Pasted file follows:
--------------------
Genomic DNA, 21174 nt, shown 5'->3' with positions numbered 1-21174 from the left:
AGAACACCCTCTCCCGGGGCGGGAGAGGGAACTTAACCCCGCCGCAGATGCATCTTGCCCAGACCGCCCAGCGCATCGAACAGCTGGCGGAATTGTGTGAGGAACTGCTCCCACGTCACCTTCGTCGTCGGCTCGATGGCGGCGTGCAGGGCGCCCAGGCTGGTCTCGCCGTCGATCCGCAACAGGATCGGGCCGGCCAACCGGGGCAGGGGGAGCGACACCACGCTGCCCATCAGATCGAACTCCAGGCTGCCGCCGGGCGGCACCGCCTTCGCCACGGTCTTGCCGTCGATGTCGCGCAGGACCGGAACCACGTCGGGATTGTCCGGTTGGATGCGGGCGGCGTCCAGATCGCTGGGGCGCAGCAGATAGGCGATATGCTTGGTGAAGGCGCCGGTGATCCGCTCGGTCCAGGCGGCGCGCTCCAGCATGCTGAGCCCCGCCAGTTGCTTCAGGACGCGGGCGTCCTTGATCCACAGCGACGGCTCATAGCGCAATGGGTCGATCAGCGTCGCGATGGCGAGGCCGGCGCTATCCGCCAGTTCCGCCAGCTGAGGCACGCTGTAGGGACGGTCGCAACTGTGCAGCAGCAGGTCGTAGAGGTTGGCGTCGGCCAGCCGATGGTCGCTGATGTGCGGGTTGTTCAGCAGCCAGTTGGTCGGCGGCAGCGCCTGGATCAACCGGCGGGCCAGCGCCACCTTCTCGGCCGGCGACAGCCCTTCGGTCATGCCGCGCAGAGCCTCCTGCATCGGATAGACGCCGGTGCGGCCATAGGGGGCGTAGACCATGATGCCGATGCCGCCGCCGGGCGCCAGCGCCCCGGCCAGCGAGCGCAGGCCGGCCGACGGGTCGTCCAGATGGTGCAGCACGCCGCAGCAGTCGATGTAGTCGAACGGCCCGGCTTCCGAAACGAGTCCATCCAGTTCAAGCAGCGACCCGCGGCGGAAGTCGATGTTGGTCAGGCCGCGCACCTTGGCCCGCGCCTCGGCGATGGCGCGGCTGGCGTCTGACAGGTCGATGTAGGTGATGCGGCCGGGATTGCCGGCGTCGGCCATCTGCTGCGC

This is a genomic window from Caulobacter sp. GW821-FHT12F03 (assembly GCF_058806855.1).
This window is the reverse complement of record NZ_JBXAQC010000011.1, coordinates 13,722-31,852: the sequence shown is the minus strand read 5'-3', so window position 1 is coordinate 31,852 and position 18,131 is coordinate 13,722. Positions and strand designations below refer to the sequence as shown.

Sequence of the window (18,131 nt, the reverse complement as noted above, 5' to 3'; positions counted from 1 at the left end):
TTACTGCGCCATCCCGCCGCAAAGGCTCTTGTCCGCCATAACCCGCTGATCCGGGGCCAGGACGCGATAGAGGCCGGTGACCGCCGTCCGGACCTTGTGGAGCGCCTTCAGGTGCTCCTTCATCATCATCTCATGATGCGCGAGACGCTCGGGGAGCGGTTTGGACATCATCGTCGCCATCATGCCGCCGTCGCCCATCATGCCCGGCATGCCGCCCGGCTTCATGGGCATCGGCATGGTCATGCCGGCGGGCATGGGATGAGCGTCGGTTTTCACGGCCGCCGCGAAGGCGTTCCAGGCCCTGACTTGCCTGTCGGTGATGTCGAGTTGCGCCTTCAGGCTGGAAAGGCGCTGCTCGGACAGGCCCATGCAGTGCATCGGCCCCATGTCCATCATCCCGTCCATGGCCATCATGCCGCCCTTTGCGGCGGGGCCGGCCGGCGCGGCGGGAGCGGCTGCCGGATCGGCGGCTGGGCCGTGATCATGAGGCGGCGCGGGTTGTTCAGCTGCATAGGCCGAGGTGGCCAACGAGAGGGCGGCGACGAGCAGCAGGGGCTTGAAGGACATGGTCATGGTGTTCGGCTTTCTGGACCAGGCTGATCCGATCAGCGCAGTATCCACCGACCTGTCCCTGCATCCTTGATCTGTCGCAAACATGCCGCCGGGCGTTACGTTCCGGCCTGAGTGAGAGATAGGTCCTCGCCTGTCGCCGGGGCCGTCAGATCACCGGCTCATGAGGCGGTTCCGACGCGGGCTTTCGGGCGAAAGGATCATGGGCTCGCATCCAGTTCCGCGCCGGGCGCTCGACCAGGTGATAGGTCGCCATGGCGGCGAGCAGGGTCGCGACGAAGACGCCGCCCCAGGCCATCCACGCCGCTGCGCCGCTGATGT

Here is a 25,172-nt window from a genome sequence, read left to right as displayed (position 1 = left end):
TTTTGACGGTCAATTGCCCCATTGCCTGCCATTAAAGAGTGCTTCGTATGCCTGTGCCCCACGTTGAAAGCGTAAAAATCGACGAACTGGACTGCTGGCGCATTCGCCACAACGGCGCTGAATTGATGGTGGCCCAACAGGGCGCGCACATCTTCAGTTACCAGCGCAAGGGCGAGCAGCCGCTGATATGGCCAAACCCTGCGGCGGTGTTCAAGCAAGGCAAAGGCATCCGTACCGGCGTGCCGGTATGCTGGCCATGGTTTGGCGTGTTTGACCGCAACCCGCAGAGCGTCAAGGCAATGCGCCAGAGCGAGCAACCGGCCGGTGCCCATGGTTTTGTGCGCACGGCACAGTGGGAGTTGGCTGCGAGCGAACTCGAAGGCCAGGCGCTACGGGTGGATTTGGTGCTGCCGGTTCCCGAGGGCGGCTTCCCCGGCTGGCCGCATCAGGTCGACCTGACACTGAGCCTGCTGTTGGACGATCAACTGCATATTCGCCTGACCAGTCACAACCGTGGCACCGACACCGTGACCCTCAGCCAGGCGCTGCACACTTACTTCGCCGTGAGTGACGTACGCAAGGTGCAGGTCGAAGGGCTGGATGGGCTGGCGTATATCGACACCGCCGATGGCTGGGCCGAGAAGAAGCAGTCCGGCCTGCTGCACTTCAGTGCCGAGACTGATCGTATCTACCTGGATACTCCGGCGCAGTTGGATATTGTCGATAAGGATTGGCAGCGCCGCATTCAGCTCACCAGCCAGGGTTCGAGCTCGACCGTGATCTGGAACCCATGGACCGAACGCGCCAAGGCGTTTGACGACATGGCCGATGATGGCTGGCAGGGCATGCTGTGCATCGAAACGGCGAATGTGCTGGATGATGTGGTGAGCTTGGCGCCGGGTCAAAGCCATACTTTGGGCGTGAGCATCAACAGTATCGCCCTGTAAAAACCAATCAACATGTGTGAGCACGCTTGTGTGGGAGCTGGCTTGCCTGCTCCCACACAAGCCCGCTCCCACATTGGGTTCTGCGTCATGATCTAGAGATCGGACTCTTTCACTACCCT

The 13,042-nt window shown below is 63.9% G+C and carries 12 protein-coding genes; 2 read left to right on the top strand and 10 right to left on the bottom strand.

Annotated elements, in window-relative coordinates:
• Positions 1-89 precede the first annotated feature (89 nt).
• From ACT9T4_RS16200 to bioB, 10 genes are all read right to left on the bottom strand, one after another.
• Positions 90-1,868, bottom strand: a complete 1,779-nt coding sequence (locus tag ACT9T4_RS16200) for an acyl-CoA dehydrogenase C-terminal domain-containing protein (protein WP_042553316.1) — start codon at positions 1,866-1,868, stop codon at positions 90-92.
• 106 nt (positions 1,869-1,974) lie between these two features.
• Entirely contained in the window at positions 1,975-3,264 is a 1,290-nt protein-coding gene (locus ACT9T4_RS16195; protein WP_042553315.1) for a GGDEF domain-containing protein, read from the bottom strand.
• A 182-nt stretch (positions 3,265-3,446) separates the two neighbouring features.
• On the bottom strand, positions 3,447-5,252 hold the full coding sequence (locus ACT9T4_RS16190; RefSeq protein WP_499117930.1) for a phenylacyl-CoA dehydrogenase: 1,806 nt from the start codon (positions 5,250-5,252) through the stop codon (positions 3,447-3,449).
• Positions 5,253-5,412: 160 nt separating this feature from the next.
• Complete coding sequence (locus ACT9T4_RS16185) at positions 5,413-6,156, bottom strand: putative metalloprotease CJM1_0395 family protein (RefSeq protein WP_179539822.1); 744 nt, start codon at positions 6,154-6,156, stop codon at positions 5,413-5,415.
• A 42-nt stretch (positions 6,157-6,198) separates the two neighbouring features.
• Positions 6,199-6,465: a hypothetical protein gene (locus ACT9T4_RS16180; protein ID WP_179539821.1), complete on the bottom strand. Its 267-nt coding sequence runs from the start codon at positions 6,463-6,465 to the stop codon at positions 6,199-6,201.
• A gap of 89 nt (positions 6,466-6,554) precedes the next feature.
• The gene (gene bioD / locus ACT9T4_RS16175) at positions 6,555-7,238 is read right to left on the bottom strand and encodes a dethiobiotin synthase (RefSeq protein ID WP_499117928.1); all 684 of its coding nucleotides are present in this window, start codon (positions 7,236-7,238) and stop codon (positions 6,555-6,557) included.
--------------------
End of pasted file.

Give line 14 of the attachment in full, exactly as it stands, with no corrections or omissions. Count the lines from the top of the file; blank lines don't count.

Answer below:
• 106 nt (positions 1,869-1,974) lie between these two features.